How Much do Alligator Snapping Turtles Cost?
The alligator snapping turtle is one of the largest freshwater turtles in the world and is very distinguishable from other types of turtles. They have large heads with a strong, beak-like jaws and spiky ridges running along their shells. Because of this primitive-like appearance, these turtles are usually associated with dinosaurs. Although they are most at home in deep, muddy holes in the rivers and streams, they can adapt to different environments since they are amphibians. These amazing creatures can weigh as much as 175 pounds when fully grown.
How much does it cost?
- The cost of an alligator snapping turtle will depend on the age, size, quality and where you purchase it from. The average price of an alligator snapping turtle is usually between $70 and $100.
- Turtleman.com sells captive born hatchlings of alligator snappers at $75 each. You can get one for $60 if you place an order of two or more turtles. The listed price, however, excludes the shipping fees.
- If you opt to buy the eggs of alligator turtles instead and raise these until they hatch, you need to prepare a higher budget since eggs are known to be more expensive. Alligator snapping turtle eggs can cost anywhere from $250 to $350.
What is going to be included?
- One can purchase baby or juvenile alligator snapping turtles in some pet stores and through online stores as well. It is always safe to buy one from a reputable turtle breeder since you may need to comply with legal procedures set by the local government about making exotic animals as pets. In fact, the Department of the Interior Fish and Wildlife Service enlisted the alligator snappers as endangered species. According to the Office of the Federal Registrar, some restrictions are set when selling, buying and owning this type of turtle.
- If you purchase your alligator turtle online, you may receive a starter kit including items such as a guide on how to care for the turtle as well as samples of different types of food.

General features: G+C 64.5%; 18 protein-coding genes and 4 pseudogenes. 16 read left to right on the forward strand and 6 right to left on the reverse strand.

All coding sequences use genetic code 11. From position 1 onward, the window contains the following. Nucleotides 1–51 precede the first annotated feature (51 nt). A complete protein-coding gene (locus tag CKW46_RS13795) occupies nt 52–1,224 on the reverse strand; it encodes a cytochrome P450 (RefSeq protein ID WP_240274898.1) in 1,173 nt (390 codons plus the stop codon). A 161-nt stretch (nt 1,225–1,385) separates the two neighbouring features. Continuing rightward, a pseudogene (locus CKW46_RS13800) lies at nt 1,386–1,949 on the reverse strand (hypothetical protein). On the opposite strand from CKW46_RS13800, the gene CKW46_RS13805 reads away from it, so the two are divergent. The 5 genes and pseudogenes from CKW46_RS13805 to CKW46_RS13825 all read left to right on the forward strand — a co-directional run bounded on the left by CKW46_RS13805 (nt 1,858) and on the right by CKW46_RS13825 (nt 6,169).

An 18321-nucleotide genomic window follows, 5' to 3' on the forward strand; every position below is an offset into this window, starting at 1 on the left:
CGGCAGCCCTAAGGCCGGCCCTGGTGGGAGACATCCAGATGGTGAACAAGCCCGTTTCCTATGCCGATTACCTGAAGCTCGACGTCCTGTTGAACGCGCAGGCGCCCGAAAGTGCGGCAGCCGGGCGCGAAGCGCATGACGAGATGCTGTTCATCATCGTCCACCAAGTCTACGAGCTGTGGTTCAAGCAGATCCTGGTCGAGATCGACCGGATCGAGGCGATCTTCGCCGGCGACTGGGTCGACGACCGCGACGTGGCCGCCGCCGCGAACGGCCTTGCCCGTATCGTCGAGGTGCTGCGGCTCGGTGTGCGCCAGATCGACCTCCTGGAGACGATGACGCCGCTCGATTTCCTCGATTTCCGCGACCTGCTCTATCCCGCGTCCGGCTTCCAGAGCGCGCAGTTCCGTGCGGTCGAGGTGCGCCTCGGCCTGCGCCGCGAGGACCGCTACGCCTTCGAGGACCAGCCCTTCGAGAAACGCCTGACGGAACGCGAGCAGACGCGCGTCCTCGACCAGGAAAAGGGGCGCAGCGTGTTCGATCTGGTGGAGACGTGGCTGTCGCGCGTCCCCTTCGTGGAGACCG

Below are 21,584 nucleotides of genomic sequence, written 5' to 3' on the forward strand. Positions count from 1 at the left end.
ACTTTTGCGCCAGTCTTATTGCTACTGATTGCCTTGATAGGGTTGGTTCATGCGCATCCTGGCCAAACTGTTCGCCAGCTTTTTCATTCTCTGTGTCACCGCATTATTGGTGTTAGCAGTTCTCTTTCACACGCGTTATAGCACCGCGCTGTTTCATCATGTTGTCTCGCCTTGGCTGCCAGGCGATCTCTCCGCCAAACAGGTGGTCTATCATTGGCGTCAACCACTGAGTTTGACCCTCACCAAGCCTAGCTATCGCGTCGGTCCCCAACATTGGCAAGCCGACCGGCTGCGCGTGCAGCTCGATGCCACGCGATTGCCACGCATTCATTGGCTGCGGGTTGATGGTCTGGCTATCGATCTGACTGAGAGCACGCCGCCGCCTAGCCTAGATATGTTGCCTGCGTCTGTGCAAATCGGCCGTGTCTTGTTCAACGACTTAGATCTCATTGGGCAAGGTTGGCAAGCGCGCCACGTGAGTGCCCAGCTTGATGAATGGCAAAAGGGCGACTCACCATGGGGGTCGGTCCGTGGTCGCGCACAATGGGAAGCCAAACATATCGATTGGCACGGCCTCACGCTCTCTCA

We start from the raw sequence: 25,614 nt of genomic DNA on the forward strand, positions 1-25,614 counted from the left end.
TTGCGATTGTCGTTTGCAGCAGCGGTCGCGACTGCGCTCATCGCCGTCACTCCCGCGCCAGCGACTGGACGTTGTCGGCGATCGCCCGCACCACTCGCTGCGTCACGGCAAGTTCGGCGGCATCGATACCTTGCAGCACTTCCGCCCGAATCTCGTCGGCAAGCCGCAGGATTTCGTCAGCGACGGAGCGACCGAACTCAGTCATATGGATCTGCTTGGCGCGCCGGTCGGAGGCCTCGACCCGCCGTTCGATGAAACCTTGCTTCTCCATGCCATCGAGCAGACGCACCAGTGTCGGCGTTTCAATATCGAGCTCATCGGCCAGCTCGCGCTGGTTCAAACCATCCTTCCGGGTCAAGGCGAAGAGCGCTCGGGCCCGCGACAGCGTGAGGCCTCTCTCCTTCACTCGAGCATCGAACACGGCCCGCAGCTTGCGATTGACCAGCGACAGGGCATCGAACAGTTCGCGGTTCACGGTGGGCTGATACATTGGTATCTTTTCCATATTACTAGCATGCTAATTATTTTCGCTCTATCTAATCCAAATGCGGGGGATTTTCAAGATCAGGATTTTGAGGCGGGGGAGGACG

What are the extra costs?
- Shipping fees. If you buy the turtle online, you will be responsible for the shipping costs. According to Turtleman.com, next day service is $45 and 2nd day is $25. These prices may change from one breeder to another and may depend on your location in the country, but this should be a rather good estimate to keep in mind.
- Cages and shelter. These are not domestic animals. They need a special cage and shelter that is similar to their natural habitat. Although they can adjust to most temperatures, they prefer cool swampy places. If you could provide this to your turtles, that would be a delight for them. However, creating this type of environment can be much more expensive than just a cage.
- Food. Alligator snapping turtles kept in captivity are fed fish, mice, worms and a nutritionally balanced diet. Plan on spending around $100 per month for food.
Factors that affect the price:
- Location. Because this type of turtle is native to certain parts of the world, they will be cheaper in that area. The further you are from the source, the more expensive the turtle will be for you.
- Origin. Alligator snapping turtles can either be born in captivity or born in the wild. They can also be born before or after they have been hatched. Turtle eggs from the wild will be the most expensive, while live turtles born in captivity will be the cheapest.
Tips to know:
- Although they bear the name of snapping turtles, alligator snapping turtles are totally different. They are not as aggressive and have a milder temperament.
- Alligator snapping turtles are protected in every state in which they reside. These protection laws make commercial trapping illegal.
- These turtles are a bit expensive since they do not lay eggs every year. Experts say that they lay eggs every other year and sometimes every third year.
- Alligator Snappers are the largest freshwater turtle in North America.
How can I save money?
- Shop around (both in stores and online) for the best deals of alligator snapping turtles. Do not just opt for the cheapest, but make sure that the pet store or breeder has a reputation of complying the standards set by wildlife agencies and your local government.
- Because these turtles only lay eggs every other or every third year, you can wait to purchase one until a year when there will be more than average. They will always be cheaper when there are more available.